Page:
ما أَصابَكَ مِن حَسَنَةٍ فَمِنَ اللَّهِ ۖ وَما أَصابَكَ مِن سَيِّئَةٍ فَمِن نَفسِكَ ۚ وَأَرسَلنٰكَ لِلنّاسِ رَسولًا ۚ وَكَفىٰ بِاللَّهِ شَهيدًا ﴿٧٩﴾ (79) Whatever good happens to thee is from God; and whatever evil befalls thee is from thyself. AND WE have sent thee [O Muhammad] as an apostle unto all mankind: and none can bear witness [thereto] as God does.
1430, 28 Ramadaan:
The above quoted is Ayah no. 79 from Sura Al-Nisa. It is taken from the portion of the text where in a series of verses, Allah subhanahu wa ta’ala exposes the true state of minds in Madina’s hypocrites and reveals and corrects their explanations of events.
These hypocrites, while acknowledging God as the source of happy events (reference: Al-Nisa, 78), used to blame the holy Prophet (salla Allahu alaihi wa sallam) on unhappy occurings such as death and injury in confrontations with the enemy.
People’s attempts to explain the causes for events and happennings have been referred to as ‘attributions’ in psychology. I will first describe the concept as explicated in psychology and then I will come back to the perfect attributional style that Allah teaches us here in conjunction with another verse in Quran quoted below.
Attribution is a concept in social psychology. All of us attempt to explain our own behavior, other’s behaviors as well as circumstances and events occuring arround us. Where various psychologists have contributed various concepts and research findings, the one I’m focusing here is Weiner’s attribution theory.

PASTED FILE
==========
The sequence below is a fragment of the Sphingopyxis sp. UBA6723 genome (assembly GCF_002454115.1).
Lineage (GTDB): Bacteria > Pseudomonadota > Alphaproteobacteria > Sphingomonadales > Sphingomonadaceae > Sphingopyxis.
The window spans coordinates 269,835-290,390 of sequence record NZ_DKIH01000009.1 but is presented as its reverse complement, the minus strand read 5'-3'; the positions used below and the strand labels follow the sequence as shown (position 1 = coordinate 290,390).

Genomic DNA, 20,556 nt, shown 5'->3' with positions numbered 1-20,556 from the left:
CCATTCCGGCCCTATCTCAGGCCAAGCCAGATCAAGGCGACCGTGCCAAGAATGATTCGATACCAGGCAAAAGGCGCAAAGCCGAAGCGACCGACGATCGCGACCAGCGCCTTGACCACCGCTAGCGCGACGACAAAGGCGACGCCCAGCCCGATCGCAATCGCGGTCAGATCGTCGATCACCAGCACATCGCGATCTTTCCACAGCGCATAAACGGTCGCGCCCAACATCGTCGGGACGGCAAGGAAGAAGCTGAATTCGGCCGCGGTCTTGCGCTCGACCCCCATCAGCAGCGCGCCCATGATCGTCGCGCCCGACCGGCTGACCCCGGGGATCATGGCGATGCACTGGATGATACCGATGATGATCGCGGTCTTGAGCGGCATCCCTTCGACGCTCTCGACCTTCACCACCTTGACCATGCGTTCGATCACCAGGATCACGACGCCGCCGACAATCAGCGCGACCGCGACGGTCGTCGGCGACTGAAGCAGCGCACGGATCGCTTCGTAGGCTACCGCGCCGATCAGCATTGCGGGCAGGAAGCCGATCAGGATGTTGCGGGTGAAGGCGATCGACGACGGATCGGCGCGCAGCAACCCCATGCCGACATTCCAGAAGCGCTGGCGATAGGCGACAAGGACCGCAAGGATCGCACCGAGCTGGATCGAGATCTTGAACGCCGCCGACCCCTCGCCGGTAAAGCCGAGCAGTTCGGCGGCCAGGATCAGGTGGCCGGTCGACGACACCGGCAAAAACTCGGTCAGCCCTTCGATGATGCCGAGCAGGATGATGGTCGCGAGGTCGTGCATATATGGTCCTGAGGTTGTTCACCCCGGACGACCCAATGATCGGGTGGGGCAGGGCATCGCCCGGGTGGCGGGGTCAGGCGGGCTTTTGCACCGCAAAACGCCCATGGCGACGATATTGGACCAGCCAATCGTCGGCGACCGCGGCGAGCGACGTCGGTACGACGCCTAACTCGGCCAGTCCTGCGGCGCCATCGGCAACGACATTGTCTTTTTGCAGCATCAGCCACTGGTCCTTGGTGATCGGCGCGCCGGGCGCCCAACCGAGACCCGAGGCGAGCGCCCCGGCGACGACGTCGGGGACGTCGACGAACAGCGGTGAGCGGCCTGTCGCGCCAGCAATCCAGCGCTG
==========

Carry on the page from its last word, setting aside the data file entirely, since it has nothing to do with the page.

Weiner’s dimensions of attributions
Weiner (1986) argued that people’s attributions can be characterized in terms of three dimensions (below, as originally adapted by Abrahamson, et al. 1978):
Internal explanations look for personal causes of positive or negative occurences: such as ability, effort, shortcomings, behavior, etc. External explanations look for causes outside oneself such as others, chance, fate, God. Stability refers to the fact that the proscribed cause is supposed to be permanent such as a ‘irrecovable handicap’, ‘being the decided victim of someone’s cruelty’, or ‘a permanent fixture for misfortune’. Instability means the assumed causes have a changeable nature; for instance a ‘transient lack of practice’, ‘a stroke of luck’, ‘an accidental mistake’. Global attributions are supposed to prevail across most of the situations of one’s life; for e.g. an ‘overarching lack of general intelligence’, ‘being a good person’, etc. Specificity implies causes that relate only to the particular situation or event being explained; such as ‘being good in maths’, ‘the trouble-giving interview panel’.
The Quranic concept of Attribution
Quran divides attributions into basically two types: Events resulting from our own actions (or lack of actions) and events resulting by the decree of God.
These attributions correspond with the choice vs fate distinction in Quranic thought. At the abstract level and in principle everything happens directly or indirectly as a result of God’s interventions (i.e., fate). These interventions could be in the form the laws of nature formulated by God upon which the whole universe (including the human world) is running. They could be in the form of what happens to us as a result of others’ actions. They could be in that rare form of miracles. They could be in the form of that general decree by God that whatever deliberate action (good or bad) we fix upon and attempt to engage in, angels have been pre-ordered to let it happen (as in authentic ahadith).